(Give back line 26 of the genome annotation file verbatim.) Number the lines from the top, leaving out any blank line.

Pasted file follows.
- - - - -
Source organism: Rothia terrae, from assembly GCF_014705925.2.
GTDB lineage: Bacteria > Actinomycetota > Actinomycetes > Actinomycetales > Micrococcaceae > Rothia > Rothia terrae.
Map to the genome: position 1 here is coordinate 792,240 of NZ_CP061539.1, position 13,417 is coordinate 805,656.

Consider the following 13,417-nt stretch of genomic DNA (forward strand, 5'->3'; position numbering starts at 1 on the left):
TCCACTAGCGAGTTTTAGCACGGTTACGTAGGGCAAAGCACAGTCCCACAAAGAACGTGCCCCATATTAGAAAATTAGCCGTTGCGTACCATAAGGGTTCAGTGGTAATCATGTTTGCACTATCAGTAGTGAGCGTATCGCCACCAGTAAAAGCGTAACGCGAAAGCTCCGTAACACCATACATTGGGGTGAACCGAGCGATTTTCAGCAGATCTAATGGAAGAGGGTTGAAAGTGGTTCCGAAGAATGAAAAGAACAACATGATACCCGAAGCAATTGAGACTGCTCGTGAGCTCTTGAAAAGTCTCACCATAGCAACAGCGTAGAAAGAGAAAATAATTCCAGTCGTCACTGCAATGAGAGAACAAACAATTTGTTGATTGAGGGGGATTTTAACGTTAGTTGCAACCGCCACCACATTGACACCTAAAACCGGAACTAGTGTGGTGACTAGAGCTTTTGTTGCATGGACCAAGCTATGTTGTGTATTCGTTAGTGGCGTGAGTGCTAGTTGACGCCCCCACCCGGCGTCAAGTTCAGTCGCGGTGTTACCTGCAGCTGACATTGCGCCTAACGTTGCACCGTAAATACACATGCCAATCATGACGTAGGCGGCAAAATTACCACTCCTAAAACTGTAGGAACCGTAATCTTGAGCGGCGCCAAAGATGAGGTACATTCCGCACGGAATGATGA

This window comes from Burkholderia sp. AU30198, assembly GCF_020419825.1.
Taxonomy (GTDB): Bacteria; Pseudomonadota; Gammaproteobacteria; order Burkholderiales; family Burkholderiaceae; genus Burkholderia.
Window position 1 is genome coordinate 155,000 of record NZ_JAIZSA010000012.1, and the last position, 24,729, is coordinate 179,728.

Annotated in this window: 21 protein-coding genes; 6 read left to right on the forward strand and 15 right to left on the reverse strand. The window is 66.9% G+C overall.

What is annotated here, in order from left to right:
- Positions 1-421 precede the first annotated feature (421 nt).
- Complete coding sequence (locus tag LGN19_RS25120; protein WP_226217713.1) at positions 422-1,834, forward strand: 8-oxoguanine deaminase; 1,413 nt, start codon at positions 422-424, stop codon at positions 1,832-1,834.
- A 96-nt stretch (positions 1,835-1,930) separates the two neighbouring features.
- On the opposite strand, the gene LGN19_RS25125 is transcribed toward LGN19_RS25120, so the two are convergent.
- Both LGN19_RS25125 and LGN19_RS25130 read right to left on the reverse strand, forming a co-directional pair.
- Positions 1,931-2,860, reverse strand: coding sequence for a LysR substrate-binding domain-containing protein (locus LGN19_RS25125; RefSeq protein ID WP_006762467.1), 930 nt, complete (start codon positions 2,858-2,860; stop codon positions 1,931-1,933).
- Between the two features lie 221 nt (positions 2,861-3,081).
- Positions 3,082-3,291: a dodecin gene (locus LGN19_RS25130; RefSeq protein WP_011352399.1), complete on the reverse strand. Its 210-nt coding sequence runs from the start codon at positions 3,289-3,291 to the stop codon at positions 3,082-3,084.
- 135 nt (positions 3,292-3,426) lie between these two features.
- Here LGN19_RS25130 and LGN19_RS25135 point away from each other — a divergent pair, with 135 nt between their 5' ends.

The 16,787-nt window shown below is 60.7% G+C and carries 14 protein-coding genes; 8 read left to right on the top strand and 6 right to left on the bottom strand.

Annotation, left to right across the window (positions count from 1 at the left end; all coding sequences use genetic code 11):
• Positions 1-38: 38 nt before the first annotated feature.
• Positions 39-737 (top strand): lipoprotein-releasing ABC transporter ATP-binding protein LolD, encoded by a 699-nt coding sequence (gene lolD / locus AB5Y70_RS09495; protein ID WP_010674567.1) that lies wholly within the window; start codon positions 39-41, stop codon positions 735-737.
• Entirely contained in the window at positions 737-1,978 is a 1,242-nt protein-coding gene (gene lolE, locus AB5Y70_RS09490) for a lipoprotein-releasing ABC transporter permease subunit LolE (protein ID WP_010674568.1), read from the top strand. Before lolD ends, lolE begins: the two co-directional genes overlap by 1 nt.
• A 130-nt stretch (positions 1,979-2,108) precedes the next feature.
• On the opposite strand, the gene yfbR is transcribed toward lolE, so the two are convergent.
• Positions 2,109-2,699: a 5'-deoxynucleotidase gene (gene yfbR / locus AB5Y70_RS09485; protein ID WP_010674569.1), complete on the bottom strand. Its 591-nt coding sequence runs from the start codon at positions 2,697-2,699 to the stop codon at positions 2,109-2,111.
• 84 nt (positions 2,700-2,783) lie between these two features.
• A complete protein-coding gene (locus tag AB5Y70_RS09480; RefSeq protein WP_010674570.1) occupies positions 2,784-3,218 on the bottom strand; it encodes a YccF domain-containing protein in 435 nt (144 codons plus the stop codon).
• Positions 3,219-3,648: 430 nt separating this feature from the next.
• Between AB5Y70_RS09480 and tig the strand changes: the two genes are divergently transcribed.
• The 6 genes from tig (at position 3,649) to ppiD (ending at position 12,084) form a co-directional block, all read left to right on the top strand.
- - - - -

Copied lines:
• A 130-nt stretch (positions 1,979-2,108) precedes the next feature.